DALLAS – Europe’s biggest LCC, Ryanair (FR), warns that delivery delays of Boeing 737 MAX aircraft may force the airline to extend the operational service of its Boeing 737-800 Next-Generation fleet.
The company announced the above during the Ryanair Holdings Group H1-2022 results conference.
Michael O’Leary, CEO of FR, declared, “We’re growing faster than we originally thought we would at this time because we’re not retiring older aircraft.” In fact, one of the aircraft we returned from an operating lease two years ago has now been offered back to us at a very significant discount. And we will opportunistically add B737NGs in ones and twos where there’s a financial incentive to do so.”
It’s important to note that FR is a special customer of the Boeing 737 MAX; the airline is the only one to have ever requested and operated the 200-seat variant of the type, the Boeing 737-8200 MAX. Thanks to increasing passenger capacity on these aircraft, the LCC is able to reduce costs per passenger through economies of scale.
Signs of this potential extension of the operational service of the Next-Generation fleet were seen as the airline announced last week that all the Boeing 737-800 aircraft will undergo a massive retrofit operation to equip every airplane with the more fuel-efficient “Scimitar Winglets.”
The Dark Side of Massive Aircraft Orders
One of the most common and effective strategies in low-cost airline development is the practice of large-group aircraft orders. Airlines such as FR or W6 thrive on this method, as it lets them receive bulk discounts after placing orders for hundreds of aircraft at one time.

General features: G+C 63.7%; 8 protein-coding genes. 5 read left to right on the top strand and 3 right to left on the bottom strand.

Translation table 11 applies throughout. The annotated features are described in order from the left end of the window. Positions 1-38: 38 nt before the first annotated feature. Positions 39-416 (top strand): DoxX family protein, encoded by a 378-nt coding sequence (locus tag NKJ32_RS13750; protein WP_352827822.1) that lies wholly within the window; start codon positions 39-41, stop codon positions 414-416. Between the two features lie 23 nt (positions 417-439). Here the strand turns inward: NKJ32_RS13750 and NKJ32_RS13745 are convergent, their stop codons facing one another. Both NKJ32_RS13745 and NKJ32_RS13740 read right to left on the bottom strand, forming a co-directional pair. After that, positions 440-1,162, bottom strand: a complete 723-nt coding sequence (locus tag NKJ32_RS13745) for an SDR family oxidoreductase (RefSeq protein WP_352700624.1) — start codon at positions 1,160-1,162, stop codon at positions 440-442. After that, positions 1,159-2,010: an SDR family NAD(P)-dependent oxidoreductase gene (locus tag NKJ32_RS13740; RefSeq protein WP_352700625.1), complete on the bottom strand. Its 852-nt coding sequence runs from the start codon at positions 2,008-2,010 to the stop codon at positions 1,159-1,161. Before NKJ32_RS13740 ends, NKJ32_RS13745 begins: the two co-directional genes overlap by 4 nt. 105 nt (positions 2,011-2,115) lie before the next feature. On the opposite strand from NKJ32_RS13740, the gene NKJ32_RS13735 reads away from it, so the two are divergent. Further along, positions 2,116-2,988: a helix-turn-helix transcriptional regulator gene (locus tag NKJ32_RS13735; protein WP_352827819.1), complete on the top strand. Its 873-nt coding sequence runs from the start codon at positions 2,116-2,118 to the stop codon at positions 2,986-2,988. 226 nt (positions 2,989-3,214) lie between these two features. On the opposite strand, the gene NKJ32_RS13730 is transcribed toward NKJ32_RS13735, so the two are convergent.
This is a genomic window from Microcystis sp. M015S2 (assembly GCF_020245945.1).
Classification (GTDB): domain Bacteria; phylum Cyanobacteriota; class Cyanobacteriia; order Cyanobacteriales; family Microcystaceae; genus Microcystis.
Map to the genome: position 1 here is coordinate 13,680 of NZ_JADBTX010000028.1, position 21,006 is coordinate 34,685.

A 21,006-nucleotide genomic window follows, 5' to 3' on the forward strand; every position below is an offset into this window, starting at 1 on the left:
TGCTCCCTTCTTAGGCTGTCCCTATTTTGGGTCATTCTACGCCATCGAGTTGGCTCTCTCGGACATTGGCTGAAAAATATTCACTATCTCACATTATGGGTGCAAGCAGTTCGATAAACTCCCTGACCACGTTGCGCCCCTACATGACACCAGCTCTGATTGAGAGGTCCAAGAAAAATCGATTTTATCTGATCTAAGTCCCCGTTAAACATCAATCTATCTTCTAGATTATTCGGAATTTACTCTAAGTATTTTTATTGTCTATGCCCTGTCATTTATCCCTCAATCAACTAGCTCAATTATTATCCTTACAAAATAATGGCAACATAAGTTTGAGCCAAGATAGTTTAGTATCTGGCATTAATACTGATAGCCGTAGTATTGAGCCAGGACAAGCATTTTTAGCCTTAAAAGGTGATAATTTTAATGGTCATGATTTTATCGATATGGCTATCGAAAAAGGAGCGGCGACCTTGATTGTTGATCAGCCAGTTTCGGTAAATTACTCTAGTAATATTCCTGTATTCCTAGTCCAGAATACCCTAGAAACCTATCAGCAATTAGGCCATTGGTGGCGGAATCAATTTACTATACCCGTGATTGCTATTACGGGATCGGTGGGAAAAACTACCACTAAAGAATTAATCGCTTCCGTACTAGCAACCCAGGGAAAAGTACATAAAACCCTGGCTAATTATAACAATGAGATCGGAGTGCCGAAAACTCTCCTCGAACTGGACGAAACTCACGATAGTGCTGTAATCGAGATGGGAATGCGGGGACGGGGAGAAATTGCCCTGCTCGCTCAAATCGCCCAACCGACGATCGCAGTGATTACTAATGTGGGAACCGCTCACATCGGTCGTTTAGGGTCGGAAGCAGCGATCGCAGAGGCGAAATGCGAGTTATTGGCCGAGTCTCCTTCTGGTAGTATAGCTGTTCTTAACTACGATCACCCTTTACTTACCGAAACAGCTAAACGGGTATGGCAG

After 9/11, most airlines were fighting for survival due to the unprecedented aviation crisis caused by the terrorist attacks. At the time, FR placed a 100-aircraft order for the dried-up Boeing 737-800, with options for 50 more planes, in a deal worth US$9.1bn (£6.4bn).
At the time, O’Leary said the deal would “allow Ryanair and Boeing to revolutionise short-haul travel all over Europe in the same way that Southwest and Boeing have in the United States.” The order came as a huge relief for Boeing, which also fell victim to the worst crisis in the airline industry in a decade.
Two decades later, those Boeing 737-800s comprise a big chunk of the FR fleet we see in operation, the aircraft having been delivered to the airline to perfectly meet the needs of the carrier’s European expansion.
However, by placing orders of this magnitude, the disadvantage is that airlines tend to place their entire confidence in the manufacturer, becoming dependent on its efficiency and suffering from any delays that the order may suffer over time.
This is exactly what happened to FR, which, in order to try to match the fuel efficiency expected to be reached with the delivery of the MAX aircraft, was forced to perform the aforementioned retrofit operation on its current aircraft, investing more than US$200m in the process.
Featured Image: Fabrizio Spicuglia/Airways